A memo by Clifford took center stage during last week's hearings before a legislative panel reviewing his resignation and $718,000 severance. It details allegations involving House Speaker Michael Madigan and other politicians.
In the memo, Clifford recounted alleged episodes of patronage politics and asked board members to back him against efforts to force him out for not cooperating.
Clifford says Wednesday he informed Metra's board about the incidents when they occurred. He also says Metra initiated the severance settlement, not him.
Clifford told the board that he has nothing to hide. This is the first time he has addressed the patronage allegations he raised in the April 3 memo. On Wednesday, Clifford questioned the speaker's character.
"I felt this was a moral and ethical personality flaw. I felt if I did not take part... I thought I had the board on my side," Clifford said.
Clifford says the high figure for his severance is justified based on his inability to be hired after he alleges the Metra board damaged his reputation.
"From my perspective, it is 100 percent about my ability to get a job and how I have been damaged," he said.
The 11 Metra board members are mostly suburbanites. They serve four-year terms from their various, individual appointment dates.
The Chicago mayor names one member; the Cook County president another. The Cook County Board appoints four members while county governments in DuPage, Kane, Will, Lake and McHenry each name one person.
"The Metra board is quite political in terms of the appointees," said Prof. Joe Schwieterman, DePaul University.
Schweiterman said he was not surprised by Clifford's allegation that Illinois Democratic Party Chairman Madigan asked that Clifford give a raise to an employee who was also a Madigan campaign donor.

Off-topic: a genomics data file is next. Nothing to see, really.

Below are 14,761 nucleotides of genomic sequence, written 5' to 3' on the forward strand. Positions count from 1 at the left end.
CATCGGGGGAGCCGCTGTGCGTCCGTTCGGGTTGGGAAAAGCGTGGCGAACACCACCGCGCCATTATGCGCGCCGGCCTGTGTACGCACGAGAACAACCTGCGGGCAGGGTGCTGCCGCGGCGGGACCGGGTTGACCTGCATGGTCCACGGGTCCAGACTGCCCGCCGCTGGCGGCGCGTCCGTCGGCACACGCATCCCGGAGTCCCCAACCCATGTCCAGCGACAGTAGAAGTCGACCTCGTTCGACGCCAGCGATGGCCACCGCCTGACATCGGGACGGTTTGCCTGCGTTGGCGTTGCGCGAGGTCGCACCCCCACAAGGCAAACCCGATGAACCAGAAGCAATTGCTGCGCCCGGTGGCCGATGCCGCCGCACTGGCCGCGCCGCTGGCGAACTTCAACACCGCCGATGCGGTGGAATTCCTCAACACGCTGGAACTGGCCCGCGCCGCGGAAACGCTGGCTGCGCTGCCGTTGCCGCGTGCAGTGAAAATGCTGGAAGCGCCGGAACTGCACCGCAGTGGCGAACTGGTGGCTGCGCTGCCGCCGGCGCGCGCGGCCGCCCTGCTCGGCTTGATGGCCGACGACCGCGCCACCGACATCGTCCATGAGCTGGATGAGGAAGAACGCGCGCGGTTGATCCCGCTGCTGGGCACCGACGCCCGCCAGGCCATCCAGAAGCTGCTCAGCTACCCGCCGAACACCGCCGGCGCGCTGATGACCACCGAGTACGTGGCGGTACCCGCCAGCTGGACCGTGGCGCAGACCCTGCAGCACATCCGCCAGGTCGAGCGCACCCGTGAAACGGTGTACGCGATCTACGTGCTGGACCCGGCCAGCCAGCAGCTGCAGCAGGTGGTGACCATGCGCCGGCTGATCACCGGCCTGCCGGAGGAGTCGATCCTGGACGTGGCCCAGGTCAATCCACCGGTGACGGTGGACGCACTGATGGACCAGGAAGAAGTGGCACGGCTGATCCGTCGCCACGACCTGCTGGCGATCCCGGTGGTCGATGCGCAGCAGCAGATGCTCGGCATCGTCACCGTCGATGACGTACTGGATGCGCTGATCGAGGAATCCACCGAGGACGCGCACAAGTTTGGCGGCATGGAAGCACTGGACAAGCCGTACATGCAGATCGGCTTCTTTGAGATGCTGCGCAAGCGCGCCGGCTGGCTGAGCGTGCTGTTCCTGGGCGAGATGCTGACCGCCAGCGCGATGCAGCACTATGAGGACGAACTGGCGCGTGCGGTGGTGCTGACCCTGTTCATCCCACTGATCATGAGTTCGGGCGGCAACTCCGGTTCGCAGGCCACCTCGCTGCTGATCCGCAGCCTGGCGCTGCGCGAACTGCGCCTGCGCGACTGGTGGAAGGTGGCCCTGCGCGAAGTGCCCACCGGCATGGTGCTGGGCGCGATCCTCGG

"Mr. Clifford ran into a buzz saw here because there's a sense that some of the appointees feel that they need to push for their share of the bacon, you might say, and the politics become fierce," said Schwieterman.
Metra Chairman Brad O'Halloran, who wanted Clifford fired, is paid $25,000 a year by the railroad. Board members get $15,000 annually. All receive health insurance and a pension program.
Chicago Mayor Rahm Emanuel was asked about his confidence level as it pertains to Metra.
"There will be an effort at Metra to make the changes that are necessary. That's for their board," Emanuel said.
The Illinois inspector general has been asked to determine, among other issues, whether Clifford's severance pay was "hush money" to keep him quiet about the Madigan link and other political patronage at Metra. Professor Schwieterman says the embattled board's immediate challenge is to find someone to replace Clifford.
"The board can't have it both ways. We can't have a powerbroker and somebody who's shining a flashlight to clean up the dirty stuff," Schwieterman said.
Metra lawyers have agreed to allow Clifford to testify before the Regional Transportation Authority Wednesday morning despite Clifford having signed a confidentiality agreement as part of the severance settlement.
Legislative inspector general Thomas Homer insisted he would investigate the allegations concerning Speaker Madigan.
"He's a member of the Illinois General Assembly just like the other 117 members," said Thomas Homer.
Metra board chairman Brad Halloran said Clifford did not report the alleged Madigan-related incidents until after Clifford learned he was being fired. Clifford's testimony was limited by Metra lawyers who would not allow him to discuss issues not mentioned in the April 3rd memo.
"People have asked whether the events described in the april 3rd memo are all the possible improprieties during my time at Metra. Again, without Metra's consent, I will not be able to answer that question," said Clifford.
Metra board chairman O'Halloran and member Larry Huggins also testified. O'Halloran called Clifford's claims "absurd" and Huggins denied interfering with and steering railroad contracts toward Huggins' business partners.
Not only was the legislative inspector general in the audience, the Illinois inspector general was also at the RTA hearing. He'll decide if any of this should be referred to criminal prosecutors.
The Associated Press contributed to this report.